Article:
The Covid-19 pandemic hasn’t just put healthcare providers at the centre of public consciousness; it has also highlighted the pressing need for digital transformation in the sector, pushing digital health technologies such as telehealth and remote monitoring into the fore.
The impetus for digital change is both internal and external. Healthcare organisations face a particular challenge in accommodating practices such as remote working, since for many, the concept is entirely new. This has necessitated the transition to telehealth consultation while ensuring security of critical data and patient information. Under these fluid circumstances, healthcare organisations must also find new ways to work efficiently with governments and businesses to deliver the vaccine as it becomes available.
In Singapore, technology has proven critical for seamless tracking as the nation moves towards pandemic recovery. The Government Technology Agency of Singapore (GovTech) and the Ministry of Health (MOH) have developed a set of open-source digital standards used for the issuing of digital COVID-19 test result certificates, known as HealthCerts. Leveraging blockchain technology, HealthCerts will help facilitate cross-border verification of health documents, such as pre-departure COVID-19 test results. Apart from HealthCerts, those eligible for vaccination will be able to book their appointments via the National Appointment System and view their vaccination records on the HealthHub mobile app.
While this is a great start, transformation in healthcare will continue to be a steep process. At the moment, over a quarter of healthcare organizations run exclusively traditional, non-cloud-enabled datacentres — more so than any other industry, according to our latest Healthcare Enterprise Cloud Index (ECI) report. The good news is that many have an ambitious five-year plan to rectify this by opting for hybrid cloud setups as the foundation for their operations. The added flexibility that this offers mean they are able to face the switch to telehealth consultations with confidence. It also promises to help streamline processes such as invoicing and payments and make it easier to collaborate with third parties such as governments, academics and businesses.
This is part of an increased focus on IT across the board. In our report, more than two thirds of respondents said their companies were looking at IT more strategically as a result of the pandemic. Almost all (95 percent) said a hybrid model would be their top choice as a means of preparing for the future.
As in many industries, Covid-19 has sped up change that was already on the cards. Singapore needs to meet the challenge of ensuring that healthcare services remain accessible and affordable, especially with the increasing number of people living longer with complex conditions. It is estimated that by 2035, around 32 percent of Singaporeans will be aged 65 and above.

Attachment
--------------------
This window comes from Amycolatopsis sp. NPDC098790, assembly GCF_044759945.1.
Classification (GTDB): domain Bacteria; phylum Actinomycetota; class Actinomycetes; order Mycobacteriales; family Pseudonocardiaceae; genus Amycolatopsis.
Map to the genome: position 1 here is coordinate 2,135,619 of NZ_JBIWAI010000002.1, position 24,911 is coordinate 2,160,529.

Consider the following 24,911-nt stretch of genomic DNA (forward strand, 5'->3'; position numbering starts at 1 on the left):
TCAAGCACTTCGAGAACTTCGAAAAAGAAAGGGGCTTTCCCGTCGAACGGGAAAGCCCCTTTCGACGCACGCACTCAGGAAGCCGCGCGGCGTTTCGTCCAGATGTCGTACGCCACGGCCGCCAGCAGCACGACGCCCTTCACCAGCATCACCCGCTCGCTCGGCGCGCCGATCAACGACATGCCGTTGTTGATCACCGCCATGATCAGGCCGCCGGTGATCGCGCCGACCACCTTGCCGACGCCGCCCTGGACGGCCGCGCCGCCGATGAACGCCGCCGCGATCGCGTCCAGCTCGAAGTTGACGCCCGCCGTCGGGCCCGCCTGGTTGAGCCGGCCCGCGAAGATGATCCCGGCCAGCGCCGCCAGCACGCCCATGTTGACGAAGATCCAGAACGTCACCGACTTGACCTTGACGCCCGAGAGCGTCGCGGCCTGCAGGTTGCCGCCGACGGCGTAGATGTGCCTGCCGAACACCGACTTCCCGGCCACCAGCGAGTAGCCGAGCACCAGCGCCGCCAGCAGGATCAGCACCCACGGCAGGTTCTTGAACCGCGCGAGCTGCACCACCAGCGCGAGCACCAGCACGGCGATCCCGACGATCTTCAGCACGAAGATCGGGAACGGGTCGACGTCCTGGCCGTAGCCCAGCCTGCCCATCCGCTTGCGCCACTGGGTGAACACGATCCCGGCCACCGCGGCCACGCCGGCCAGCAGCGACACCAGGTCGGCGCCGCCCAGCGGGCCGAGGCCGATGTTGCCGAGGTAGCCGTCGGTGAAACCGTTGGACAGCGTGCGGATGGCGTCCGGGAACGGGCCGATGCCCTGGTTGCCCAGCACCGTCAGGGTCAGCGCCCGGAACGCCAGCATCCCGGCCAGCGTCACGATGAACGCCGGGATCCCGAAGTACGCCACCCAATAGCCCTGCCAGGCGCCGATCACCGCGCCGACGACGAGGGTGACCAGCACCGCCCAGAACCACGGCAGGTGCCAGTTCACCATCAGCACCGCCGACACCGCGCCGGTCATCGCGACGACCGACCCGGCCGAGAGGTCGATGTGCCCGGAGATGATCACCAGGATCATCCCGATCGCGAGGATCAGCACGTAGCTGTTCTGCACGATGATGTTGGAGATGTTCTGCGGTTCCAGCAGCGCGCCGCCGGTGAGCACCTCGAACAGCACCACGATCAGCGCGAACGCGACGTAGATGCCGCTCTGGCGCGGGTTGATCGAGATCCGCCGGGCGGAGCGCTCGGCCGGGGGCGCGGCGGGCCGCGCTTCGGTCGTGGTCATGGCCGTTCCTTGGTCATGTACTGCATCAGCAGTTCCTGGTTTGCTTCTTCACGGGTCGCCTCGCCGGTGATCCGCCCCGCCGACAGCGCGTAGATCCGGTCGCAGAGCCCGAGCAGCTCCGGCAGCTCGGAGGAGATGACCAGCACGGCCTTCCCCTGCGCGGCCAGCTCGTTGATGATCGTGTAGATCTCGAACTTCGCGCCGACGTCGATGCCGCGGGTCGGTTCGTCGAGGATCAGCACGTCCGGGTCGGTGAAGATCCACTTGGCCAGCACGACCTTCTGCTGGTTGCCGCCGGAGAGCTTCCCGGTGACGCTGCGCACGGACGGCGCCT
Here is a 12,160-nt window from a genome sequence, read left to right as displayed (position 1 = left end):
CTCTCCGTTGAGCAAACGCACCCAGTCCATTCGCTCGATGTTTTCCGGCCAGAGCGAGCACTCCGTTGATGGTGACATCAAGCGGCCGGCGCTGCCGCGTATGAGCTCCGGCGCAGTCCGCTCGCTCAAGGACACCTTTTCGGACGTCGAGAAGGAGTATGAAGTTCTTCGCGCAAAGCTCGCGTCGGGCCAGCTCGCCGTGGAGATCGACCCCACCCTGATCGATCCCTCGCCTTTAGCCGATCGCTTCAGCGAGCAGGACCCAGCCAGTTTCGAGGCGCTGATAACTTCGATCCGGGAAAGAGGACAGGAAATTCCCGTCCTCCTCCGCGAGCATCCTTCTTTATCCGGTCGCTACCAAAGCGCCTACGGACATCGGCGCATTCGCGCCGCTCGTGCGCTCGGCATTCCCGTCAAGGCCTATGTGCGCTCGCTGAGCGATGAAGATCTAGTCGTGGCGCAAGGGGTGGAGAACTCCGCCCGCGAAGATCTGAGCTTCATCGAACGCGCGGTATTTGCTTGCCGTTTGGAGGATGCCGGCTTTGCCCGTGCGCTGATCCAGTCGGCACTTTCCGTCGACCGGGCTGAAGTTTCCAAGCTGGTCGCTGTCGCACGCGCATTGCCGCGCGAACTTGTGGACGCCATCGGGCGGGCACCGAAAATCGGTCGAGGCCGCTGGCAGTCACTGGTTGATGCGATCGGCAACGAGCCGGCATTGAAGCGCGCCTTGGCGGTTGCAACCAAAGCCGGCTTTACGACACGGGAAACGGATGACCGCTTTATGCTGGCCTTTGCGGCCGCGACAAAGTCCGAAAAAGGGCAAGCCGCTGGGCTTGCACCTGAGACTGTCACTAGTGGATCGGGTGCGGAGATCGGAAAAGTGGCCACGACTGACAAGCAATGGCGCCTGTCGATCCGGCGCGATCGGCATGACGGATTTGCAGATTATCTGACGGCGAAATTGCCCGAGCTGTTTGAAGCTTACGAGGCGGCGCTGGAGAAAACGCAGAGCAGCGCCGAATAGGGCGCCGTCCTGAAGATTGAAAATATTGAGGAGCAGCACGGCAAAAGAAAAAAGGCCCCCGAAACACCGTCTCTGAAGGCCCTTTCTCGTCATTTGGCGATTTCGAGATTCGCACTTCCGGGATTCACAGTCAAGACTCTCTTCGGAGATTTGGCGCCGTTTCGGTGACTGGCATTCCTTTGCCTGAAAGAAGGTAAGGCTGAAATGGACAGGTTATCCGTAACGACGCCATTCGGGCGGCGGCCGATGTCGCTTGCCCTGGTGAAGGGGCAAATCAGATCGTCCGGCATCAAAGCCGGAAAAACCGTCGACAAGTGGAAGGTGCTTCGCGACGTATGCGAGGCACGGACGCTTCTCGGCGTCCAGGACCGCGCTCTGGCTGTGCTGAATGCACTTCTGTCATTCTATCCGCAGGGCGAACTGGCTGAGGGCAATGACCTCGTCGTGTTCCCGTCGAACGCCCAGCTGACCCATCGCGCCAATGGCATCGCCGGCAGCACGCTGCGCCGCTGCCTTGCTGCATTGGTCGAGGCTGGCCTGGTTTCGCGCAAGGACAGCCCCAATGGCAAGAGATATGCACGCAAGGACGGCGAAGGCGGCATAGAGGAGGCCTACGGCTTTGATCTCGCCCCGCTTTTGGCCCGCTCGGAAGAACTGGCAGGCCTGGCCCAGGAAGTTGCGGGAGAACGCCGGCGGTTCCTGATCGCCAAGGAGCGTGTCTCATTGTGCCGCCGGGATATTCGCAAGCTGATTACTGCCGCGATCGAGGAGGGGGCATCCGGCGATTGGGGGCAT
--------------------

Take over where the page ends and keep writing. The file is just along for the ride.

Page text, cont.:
Further challenges the industry faces include recruiting and retaining medical professionals; speeding up research; implementing a value-based system that truly prioritises patient health outcomes; and safeguarding data. Our research shows that healthcare practitioners in Asia-Pacific worry more about security than their global counterparts, with almost 60 percent describing it as a significant challenge. Close to half also struggle with cost control and business continuity.
These issues obstruct the industry from fulfilling its core purpose — to save lives. The effective adoption of technology will be central to allowing healthcare professionals to focus on what matters most. Bearing in mind the need for agility, flexibility and control, healthcare organisations recognise the need to build that technology on hybrid or multi-cloud models.
This approach will also help position the industry for further innovation in areas such as Artificial Intelligence, Internet of Things, Augmented Reality, Virtual Reality and robotics, which are likely to play an increasing role in enhancing both operational efficiency and patients’ experience.
We are already seeing examples of successful transformation within healthcare institutions in the region. Across the border, Indonesian health insurance program provider, Mandiri Inhealth, upgraded its legacy systems with the cloud to improve system performance, streamline operations, and increase scalability. As a result, Mandiri Inhealth was able to demonstrate stronger system performance and reliability for its users, enabling it to scale its operations easily and ultimately better service its thousands of customers across the nation.
Technology should always be about making things better for people, and there are few areas where it can have more meaningful impact than healthcare. While invisible, the hybrid cloud will serve as the basis of better service, and ultimately better health, across Singapore.